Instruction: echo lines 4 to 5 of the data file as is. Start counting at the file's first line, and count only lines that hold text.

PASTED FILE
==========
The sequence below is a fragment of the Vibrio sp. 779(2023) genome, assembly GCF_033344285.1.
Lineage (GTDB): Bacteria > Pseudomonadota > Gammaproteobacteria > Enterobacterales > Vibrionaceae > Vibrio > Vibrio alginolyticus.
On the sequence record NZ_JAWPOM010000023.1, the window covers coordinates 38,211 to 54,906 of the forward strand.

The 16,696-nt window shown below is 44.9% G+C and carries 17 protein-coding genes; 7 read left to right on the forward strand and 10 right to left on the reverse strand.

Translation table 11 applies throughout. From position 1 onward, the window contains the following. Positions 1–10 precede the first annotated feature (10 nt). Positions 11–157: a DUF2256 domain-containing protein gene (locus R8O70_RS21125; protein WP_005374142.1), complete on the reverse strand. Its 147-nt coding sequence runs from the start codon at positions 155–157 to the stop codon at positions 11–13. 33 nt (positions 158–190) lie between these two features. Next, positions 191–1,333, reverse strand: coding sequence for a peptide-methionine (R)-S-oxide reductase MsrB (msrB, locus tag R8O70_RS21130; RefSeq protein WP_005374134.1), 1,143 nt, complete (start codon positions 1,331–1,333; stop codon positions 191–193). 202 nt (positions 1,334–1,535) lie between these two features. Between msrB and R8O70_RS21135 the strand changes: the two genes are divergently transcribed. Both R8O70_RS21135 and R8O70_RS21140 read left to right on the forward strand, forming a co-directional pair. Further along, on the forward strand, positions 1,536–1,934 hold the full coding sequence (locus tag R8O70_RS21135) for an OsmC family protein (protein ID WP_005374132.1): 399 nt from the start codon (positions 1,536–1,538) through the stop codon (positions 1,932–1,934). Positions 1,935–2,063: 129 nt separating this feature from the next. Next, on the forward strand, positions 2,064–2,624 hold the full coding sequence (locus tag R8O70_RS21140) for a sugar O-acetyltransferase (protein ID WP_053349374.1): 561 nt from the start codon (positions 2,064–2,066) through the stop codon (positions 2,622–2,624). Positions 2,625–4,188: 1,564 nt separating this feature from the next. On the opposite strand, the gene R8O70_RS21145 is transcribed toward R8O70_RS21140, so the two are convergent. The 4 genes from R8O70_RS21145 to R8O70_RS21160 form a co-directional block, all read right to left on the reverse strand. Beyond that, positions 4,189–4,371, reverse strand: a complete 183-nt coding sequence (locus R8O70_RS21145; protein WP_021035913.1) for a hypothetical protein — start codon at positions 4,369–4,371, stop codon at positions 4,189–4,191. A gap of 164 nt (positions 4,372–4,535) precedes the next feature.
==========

The 16,696-nt window shown below is 44.9% G+C and carries 17 protein-coding genes; 7 read left to right on the forward strand and 10 right to left on the reverse strand.

Translation table 11 applies throughout. From position 1 onward, the window contains the following. Positions 1–10 precede the first annotated feature (10 nt). Positions 11–157: a DUF2256 domain-containing protein gene (locus R8O70_RS21125; protein WP_005374142.1), complete on the reverse strand. Its 147-nt coding sequence runs from the start codon at positions 155–157 to the stop codon at positions 11–13. 33 nt (positions 158–190) lie between these two features. Next, positions 191–1,333, reverse strand: coding sequence for a peptide-methionine (R)-S-oxide reductase MsrB (msrB, locus tag R8O70_RS21130; RefSeq protein WP_005374134.1), 1,143 nt, complete (start codon positions 1,331–1,333; stop codon positions 191–193). 202 nt (positions 1,334–1,535) lie between these two features. Between msrB and R8O70_RS21135 the strand changes: the two genes are divergently transcribed. Both R8O70_RS21135 and R8O70_RS21140 read left to right on the forward strand, forming a co-directional pair. Further along, on the forward strand, positions 1,536–1,934 hold the full coding sequence (locus tag R8O70_RS21135) for an OsmC family protein (protein ID WP_005374132.1): 399 nt from the start codon (positions 1,536–1,538) through the stop codon (positions 1,932–1,934). Positions 1,935–2,063: 129 nt separating this feature from the next. Next, on the forward strand, positions 2,064–2,624 hold the full coding sequence (locus tag R8O70_RS21140) for a sugar O-acetyltransferase (protein ID WP_053349374.1): 561 nt from the start codon (positions 2,064–2,066) through the stop codon (positions 2,622–2,624). Positions 2,625–4,188: 1,564 nt separating this feature from the next. On the opposite strand, the gene R8O70_RS21145 is transcribed toward R8O70_RS21140, so the two are convergent. The 4 genes from R8O70_RS21145 to R8O70_RS21160 form a co-directional block, all read right to left on the reverse strand. Beyond that, positions 4,189–4,371, reverse strand: a complete 183-nt coding sequence (locus R8O70_RS21145; protein WP_021035913.1) for a hypothetical protein — start codon at positions 4,369–4,371, stop codon at positions 4,189–4,191. A gap of 164 nt (positions 4,372–4,535) precedes the next feature.